Roots : ‘KVIFF’ Review – A Distinctively Minimalist Portrait of Landscape and its People
Sometimes the largest of human stories can be contained in the smallest (of space, of moments, etc). It’s what Tea Lukac’s fascinatingly stripped-down yet deeply intimate and soothing documentary, Roots (Koreni, 2021) conveys to us. ‘Roots’ is set in Lukac’s hometown of Dvor in central Croatia, a place she left at the age of 6 during the Yugoslav wars. However, the documentary is something more than an effort to re-discover one’s own lost personal history. It’s rather a perfect synergy of ethnography and experimentation. Or Roots could be described as both a mindful study of the landscape and its people.
Roots would instantly remind us of Stephanie Sprey & Pacho Velez’s hypnotic documentary Manakamana (2013). The film is entirely set in a cable car line in Nepal, which connects an ancient mountaintop Hindu temple with a neighboring village. The cable car capsule ascends and descends over 3500 feet in 20 minutes or so. Each of the vignettes is identically framed, the camera looking at the passenger(s) and looks out at the jungle landscape. We observe various people making their journey. And each trip in its own small yet important ways is different and spellbinding. Furthermore, I was reminded of the Polish documentary The Balcony Movie, another recent fascinating experiment that observed people obstinately fixing the camera at the same place.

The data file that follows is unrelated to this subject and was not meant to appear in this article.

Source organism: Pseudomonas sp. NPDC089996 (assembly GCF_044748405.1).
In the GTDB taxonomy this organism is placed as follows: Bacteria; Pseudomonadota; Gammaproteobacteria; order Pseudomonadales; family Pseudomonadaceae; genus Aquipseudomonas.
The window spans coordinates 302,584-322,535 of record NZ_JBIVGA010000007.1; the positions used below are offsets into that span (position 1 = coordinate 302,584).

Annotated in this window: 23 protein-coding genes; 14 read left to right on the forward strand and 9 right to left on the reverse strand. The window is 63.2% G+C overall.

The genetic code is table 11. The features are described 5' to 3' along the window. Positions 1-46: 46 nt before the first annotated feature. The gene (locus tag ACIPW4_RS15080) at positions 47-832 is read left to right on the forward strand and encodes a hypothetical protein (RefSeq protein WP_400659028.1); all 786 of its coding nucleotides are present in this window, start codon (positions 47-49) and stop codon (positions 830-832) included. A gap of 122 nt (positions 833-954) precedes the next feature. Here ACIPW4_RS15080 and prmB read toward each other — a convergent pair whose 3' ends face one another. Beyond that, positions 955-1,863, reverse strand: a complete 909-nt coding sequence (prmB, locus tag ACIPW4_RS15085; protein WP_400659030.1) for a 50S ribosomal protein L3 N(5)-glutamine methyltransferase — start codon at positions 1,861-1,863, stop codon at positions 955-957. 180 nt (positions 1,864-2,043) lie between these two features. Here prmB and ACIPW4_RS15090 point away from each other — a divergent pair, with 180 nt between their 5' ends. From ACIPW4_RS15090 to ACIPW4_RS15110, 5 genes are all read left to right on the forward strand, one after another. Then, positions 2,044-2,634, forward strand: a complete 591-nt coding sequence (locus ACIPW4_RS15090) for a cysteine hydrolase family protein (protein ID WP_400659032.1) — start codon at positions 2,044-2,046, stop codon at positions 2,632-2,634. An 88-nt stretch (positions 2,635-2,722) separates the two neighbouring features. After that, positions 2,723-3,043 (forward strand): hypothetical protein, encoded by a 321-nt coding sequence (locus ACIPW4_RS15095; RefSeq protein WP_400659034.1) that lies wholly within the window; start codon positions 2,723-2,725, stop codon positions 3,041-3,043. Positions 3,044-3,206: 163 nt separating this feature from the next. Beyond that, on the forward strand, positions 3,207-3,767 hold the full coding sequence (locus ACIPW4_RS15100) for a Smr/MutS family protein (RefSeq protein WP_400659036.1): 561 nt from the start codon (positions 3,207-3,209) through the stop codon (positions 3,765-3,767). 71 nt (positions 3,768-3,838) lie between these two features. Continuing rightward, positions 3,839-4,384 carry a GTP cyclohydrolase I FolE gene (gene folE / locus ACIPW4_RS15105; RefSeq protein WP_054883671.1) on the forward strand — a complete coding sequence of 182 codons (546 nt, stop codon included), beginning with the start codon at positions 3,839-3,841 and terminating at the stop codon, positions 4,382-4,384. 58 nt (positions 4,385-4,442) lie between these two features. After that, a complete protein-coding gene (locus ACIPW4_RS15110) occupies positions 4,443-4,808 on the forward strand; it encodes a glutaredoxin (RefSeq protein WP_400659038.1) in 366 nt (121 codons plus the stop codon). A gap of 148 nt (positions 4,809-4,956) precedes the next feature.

Roots is filmed from the inside of a moving car. There are seven different segments, and each one is interrupted with comforting exterior shots of landscapes: roaring river rushing down in small cascades, windy acoustics of the forest plus the fog, rain, and sunlight that alternately takes its place. I was thinking of Ozu’s pillow shots where the camera simply observes the spaces occupied by human beings in their absence. Ozu used the technique as a kind of buffer to quieten down the emotions with which we receive the narrative and its conflicts.